In the Year of the Prospect – of Jason Heyward(notes) and his first-at-bat home run, of Mike Stanton(notes) and Buster Posey(notes) and Starlin Castro(notes) – no introduction matched Strasburg's. He finished with seven consecutive strikeouts, each more impressive than the previous, punctuated by a 99-mph fastball through which Andy LaRoche(notes) swung feebly. Strasburg dipped his head and walked off to a standing ovation, and as he tried to process his night, all he could remember was the first pitch.

"Everything else was just such a blur," Strasburg said. "At one point I lost track of how many innings I threw. It was like, 'You know what? I'm just going to go out there and have fun.' It's amazing.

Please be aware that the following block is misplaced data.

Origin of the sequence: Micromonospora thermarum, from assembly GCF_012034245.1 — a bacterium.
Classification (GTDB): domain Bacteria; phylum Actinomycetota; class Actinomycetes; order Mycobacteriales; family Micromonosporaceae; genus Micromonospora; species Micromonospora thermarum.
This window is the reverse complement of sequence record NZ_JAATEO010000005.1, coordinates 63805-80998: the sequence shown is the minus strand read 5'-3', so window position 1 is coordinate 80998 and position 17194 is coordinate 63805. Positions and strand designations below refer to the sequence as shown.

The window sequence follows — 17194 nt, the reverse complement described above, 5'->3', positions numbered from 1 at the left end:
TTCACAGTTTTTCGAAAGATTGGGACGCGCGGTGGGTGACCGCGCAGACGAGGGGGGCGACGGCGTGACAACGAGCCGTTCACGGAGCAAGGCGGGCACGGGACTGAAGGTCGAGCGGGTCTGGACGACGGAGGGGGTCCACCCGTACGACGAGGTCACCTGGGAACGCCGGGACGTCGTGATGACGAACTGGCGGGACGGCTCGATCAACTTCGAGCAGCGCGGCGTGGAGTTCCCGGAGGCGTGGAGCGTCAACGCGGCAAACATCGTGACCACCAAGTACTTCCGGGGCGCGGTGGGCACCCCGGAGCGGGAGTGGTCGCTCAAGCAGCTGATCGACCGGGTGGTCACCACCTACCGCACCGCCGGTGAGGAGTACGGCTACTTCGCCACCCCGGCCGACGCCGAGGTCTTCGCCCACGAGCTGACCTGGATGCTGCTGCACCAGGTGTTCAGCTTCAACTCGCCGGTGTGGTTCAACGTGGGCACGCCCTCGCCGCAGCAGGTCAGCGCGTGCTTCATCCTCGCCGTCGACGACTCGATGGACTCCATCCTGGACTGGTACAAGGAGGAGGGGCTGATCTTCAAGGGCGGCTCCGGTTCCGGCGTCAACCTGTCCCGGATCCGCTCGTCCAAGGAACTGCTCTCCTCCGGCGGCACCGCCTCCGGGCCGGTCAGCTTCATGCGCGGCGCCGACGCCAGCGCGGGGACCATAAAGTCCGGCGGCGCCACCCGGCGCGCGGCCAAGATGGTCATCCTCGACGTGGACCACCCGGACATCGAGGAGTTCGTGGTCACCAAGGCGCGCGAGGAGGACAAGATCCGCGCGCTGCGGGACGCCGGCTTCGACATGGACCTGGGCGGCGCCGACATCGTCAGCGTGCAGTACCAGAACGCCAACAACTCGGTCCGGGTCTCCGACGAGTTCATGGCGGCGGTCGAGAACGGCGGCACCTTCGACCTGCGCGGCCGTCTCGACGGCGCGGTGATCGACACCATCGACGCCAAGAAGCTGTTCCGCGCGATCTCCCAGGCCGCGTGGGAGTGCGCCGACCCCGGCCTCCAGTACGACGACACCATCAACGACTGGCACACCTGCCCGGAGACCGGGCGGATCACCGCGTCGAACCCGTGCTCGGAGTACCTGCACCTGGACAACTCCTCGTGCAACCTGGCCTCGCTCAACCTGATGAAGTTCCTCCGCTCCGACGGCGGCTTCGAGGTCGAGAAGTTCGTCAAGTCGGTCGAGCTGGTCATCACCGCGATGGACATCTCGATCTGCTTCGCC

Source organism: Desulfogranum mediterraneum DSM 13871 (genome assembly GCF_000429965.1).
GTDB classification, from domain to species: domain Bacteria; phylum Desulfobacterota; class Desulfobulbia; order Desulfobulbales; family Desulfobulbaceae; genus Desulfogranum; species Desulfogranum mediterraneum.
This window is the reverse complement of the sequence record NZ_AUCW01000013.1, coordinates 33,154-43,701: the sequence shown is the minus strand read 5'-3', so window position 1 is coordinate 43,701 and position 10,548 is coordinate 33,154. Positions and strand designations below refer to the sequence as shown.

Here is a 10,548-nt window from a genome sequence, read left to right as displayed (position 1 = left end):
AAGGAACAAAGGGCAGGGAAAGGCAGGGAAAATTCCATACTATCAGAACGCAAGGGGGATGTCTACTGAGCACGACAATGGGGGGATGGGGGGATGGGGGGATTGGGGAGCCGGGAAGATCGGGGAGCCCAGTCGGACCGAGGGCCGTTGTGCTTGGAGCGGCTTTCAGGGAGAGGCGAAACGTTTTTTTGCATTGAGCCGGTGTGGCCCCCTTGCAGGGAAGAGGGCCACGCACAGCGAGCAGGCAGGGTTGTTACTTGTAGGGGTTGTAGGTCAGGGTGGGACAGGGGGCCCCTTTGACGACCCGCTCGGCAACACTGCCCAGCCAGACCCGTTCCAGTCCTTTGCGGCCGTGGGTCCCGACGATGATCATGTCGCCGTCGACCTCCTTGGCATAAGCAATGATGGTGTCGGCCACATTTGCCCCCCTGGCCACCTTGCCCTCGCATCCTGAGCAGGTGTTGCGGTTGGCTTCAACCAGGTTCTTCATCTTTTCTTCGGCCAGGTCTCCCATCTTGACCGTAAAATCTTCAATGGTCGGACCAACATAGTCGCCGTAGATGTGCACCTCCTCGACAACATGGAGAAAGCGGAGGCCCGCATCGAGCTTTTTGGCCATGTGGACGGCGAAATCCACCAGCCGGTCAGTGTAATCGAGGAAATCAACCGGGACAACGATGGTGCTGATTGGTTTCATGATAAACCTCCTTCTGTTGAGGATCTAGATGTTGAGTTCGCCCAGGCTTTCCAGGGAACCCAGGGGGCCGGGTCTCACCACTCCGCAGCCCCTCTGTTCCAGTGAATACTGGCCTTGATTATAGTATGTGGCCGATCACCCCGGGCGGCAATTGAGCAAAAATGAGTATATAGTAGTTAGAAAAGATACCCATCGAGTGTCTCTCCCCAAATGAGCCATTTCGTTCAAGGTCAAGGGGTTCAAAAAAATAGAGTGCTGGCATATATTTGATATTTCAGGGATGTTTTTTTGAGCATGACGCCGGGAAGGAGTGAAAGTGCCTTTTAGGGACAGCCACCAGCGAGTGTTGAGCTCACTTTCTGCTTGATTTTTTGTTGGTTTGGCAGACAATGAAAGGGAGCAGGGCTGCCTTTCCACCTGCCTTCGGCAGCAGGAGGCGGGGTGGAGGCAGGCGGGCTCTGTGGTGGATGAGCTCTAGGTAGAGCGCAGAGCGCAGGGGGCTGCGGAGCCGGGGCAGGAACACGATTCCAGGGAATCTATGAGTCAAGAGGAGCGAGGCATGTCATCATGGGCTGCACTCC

"It's kind of like when you get married and everything, you kind of go into it wanting to really remember everything – and once it's done, you can't remember a single thing."

The rest of the baseball world can't forget it. The arrival of Strasburg came two years after he blew onto the national radar with a 23-strikeout performance as a sophomore at San Diego State. He thrived as a junior, went No. 1 in the draft to Washington, signed for $15.1 million, dominated in 11 minor league starts and graduated to set ablaze a sellout crowd of 40,315.

"We were pumped up," Nationals closer Matt Capps(notes) said. "We were fans. Excited, high-fiving each other. Kind of in amazement. Seven innings, 14 strikeouts – you don't see that very often. And the guy did it in his debut."